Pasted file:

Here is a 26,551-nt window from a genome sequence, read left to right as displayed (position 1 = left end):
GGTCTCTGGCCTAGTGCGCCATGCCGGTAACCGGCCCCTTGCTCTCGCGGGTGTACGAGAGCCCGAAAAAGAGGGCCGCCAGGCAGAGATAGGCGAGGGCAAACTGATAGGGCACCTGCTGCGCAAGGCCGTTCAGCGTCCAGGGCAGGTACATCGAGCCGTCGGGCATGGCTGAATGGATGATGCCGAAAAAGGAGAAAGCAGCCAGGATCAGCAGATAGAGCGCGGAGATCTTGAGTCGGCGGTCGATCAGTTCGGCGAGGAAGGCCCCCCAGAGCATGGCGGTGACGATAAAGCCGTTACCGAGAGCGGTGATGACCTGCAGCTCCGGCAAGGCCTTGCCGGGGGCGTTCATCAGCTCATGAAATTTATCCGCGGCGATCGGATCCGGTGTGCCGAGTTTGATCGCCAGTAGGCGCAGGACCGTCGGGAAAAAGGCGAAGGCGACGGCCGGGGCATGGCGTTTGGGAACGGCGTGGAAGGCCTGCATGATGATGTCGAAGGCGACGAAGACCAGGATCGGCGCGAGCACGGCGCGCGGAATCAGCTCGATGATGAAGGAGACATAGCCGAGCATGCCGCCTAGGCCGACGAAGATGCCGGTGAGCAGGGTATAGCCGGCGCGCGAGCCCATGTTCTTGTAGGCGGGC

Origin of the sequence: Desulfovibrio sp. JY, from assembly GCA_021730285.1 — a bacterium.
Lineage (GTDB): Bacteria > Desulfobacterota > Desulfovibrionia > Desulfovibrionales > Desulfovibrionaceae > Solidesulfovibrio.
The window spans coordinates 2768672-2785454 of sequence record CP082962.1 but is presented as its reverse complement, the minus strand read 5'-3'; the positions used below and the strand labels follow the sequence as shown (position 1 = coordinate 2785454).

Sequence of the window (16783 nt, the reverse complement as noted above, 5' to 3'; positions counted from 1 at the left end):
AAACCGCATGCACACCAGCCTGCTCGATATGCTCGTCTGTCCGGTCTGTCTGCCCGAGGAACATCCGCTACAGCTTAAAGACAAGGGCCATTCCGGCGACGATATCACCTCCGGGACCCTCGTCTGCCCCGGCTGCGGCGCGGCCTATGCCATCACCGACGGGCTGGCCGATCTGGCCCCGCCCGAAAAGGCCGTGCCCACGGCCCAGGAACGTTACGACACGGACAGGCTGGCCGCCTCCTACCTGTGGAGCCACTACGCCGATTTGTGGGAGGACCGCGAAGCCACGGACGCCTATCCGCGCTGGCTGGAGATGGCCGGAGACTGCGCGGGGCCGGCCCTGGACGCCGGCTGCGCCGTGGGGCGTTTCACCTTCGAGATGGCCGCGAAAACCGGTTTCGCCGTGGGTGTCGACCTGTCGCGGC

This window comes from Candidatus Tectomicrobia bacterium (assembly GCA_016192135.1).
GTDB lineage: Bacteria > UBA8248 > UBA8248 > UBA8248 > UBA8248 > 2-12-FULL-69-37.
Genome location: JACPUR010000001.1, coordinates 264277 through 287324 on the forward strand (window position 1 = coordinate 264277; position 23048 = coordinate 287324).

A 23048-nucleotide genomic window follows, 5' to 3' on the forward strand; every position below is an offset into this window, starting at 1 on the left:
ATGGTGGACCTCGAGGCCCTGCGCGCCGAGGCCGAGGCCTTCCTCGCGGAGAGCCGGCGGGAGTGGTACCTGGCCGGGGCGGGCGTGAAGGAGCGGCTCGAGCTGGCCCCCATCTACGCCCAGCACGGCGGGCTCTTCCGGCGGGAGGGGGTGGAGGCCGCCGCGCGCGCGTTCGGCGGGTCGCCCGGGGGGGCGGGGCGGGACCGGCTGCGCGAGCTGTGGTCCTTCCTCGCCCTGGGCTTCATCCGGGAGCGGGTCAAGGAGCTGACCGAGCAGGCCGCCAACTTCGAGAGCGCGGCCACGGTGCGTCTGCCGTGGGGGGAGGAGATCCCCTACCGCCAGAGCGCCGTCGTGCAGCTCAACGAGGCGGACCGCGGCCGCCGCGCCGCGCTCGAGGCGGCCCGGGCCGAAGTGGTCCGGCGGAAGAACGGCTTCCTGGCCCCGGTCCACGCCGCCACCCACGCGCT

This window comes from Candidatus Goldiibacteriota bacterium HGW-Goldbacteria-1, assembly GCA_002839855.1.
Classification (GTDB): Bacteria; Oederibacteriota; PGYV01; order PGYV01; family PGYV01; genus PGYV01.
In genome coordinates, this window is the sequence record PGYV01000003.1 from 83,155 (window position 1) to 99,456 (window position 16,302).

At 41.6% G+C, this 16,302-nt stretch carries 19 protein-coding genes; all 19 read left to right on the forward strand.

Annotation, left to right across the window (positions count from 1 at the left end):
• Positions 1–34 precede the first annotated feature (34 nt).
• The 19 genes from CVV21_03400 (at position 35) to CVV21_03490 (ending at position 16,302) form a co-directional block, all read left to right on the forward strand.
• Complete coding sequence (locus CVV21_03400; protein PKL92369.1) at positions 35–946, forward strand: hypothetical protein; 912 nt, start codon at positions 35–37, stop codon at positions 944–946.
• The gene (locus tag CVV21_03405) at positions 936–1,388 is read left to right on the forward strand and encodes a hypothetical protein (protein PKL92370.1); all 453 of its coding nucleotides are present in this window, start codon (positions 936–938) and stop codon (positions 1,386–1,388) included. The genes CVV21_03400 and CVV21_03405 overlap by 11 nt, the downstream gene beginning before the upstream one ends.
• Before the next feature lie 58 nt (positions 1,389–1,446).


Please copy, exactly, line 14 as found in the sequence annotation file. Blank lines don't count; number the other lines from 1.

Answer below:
Classification (GTDB): Bacteria; Oederibacteriota; PGYV01; order PGYV01; family PGYV01; genus PGYV01.